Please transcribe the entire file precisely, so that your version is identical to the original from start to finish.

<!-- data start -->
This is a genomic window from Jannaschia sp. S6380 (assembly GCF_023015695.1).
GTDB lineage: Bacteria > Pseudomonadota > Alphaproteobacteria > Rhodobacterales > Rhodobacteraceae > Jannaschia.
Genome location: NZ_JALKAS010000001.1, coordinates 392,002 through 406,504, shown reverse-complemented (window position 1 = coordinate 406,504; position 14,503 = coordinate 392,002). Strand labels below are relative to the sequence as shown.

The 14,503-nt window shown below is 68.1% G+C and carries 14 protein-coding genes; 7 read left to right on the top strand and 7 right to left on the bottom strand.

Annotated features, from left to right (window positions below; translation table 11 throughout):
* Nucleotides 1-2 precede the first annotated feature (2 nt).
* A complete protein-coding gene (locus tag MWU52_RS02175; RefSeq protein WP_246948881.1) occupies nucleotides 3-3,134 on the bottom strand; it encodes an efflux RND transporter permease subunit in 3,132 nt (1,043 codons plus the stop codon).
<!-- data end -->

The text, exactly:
This is a genomic window from Jannaschia sp. S6380 (assembly GCF_023015695.1).
GTDB lineage: Bacteria > Pseudomonadota > Alphaproteobacteria > Rhodobacterales > Rhodobacteraceae > Jannaschia.
Genome location: NZ_JALKAS010000001.1, coordinates 392,002 through 406,504, shown reverse-complemented (window position 1 = coordinate 406,504; position 14,503 = coordinate 392,002). Strand labels below are relative to the sequence as shown.

The 14,503-nt window shown below is 68.1% G+C and carries 14 protein-coding genes; 7 read left to right on the top strand and 7 right to left on the bottom strand.

Annotated features, from left to right (window positions below; translation table 11 throughout):
* Nucleotides 1-2 precede the first annotated feature (2 nt).
* A complete protein-coding gene (locus tag MWU52_RS02175; RefSeq protein WP_246948881.1) occupies nucleotides 3-3,134 on the bottom strand; it encodes an efflux RND transporter permease subunit in 3,132 nt (1,043 codons plus the stop codon).